That's true.

He has an ulterior?


That's right.

Ulterior motive.

Keep your room neat and?


Neat and clean or?


Tidy, that's right.

Neat and tidy.

There was an accident, but we are safe and?


Safe and sound, that's right.

I'm sorry, I keepNo, that's fine.

The whole point of this is just to show that without really thinking about it, like you

notice there's thousands of words in the English language that you could use, but people are

thinking of these specific ones.

And that's the whole point of this lesson, is to show them that it's not about learning

a whole bunch of words.

So, if you want to get fluent, you don't have to continue learning lots of words.

It's more about understanding the patterns that people use and then practice, so you

develop the habit of using these automatically.

All right, let's continue.

I'm actively blank at my son's school.


Actively missing.

I'm actively, I'm activelyWhat is actively?

Alex, what is actively involved?

There you go.

Very good.

So, actively involved in, so whenever people talk about ... People often, they don't say

I'm involved in.

They say I'm actively involved, like they really want to say you're really participating,

joining a lot.

All right, next.

Let me give you a piece of?


My mind?


Yeah, a piece of advice.

A piece of my mind.

A piece of pie?

A piece of pie.

A piece of cake.

A piece of cake.

Well, you don't really say that though.

Let me give you a piece of cake.

Let me give you a piece of cake, you know.

Let me give you a piece of my mind.

Let me give you five yen.

All right, next is this is the best possible?


Yeah, just let it flow out.


Solution for the daily double.

That's right.

For the daily double.

All right, next one.

A home ownership gives you a sense of?


Well, I guess it could.

I mean, it could.

A sense of security?

A sense of security.

A sense ofWait, can you say that again?

Home ownership gives you a sense of?


There you go.


So, a sense of pride.

But those are all good examples.

But again, it's still showing that there are all these different words that could be used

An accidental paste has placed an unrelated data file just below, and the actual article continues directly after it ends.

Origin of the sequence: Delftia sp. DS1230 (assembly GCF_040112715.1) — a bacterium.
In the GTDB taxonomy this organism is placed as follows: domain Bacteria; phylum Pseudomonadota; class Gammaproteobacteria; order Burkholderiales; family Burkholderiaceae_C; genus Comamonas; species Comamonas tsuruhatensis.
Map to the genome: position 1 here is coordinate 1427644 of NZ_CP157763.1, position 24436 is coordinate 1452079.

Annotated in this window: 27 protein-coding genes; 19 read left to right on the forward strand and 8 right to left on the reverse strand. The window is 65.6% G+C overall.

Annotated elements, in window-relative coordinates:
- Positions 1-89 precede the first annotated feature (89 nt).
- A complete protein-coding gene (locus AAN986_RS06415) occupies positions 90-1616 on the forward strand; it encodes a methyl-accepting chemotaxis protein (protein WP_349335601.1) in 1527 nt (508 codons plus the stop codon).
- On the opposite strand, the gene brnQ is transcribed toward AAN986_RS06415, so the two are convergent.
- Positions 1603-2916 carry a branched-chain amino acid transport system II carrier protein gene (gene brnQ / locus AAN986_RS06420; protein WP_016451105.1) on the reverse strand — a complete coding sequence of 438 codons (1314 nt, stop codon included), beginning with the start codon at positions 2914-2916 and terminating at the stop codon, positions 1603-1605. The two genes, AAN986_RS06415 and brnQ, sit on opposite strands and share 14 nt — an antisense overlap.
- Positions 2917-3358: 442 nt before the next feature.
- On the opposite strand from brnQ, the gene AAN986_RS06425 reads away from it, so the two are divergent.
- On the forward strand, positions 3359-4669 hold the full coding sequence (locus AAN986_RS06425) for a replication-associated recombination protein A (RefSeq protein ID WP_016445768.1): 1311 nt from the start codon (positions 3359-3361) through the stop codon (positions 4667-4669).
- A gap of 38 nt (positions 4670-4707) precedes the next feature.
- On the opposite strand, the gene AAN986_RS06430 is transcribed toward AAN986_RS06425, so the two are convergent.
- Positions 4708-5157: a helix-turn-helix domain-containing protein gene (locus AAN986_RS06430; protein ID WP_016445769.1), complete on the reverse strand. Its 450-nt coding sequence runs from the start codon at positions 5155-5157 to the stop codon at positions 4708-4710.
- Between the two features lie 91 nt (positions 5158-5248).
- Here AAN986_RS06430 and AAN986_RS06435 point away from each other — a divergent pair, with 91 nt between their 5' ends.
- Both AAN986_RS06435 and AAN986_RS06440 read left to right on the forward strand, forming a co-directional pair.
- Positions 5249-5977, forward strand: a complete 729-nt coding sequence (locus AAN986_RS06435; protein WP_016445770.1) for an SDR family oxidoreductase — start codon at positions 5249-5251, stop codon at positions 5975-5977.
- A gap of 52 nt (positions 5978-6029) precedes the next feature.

there, but really, we're thinking of certain things.

And again, this is actually a pretty tricky thing to ask even native speakers to do this,

to see if they can come up with these.

But again, it's just showing that these are the patterns that they've learned.

It just shows that Sai and I are so clever.

That's right.

You guys are pretty knowledgeable.

Here we go.

We've got you've got to make a security?

A security ... Deposit.

Yeah, so make a security deposit, like put a little bit of money down for a house or

when you rent something.

All right, well hopefully you found that entertaining.

If you'd like to learn more, you can click on the link in the description or in the upper

right of this video, where it can teach you how to start using more of these things, collocations.

Again, just helping you understand the way natives speak normally.

Everyday conversationally.

Yeah, so if you'd like to learn how to more do like that, then click on the link in the


And other than that, we will say goodbye.

That will be the end.

We are done with this video.

I'm done for.

I'm done for.

The night?

Done for the night.

I'm done for today.

I'm finished.

He's finished.

Anyway, and I'll lastly be with, if you'd like to continue learning, just do these three

simple things right now.


Click on this link to subscribe to my YouTube channel for over 500 free videos.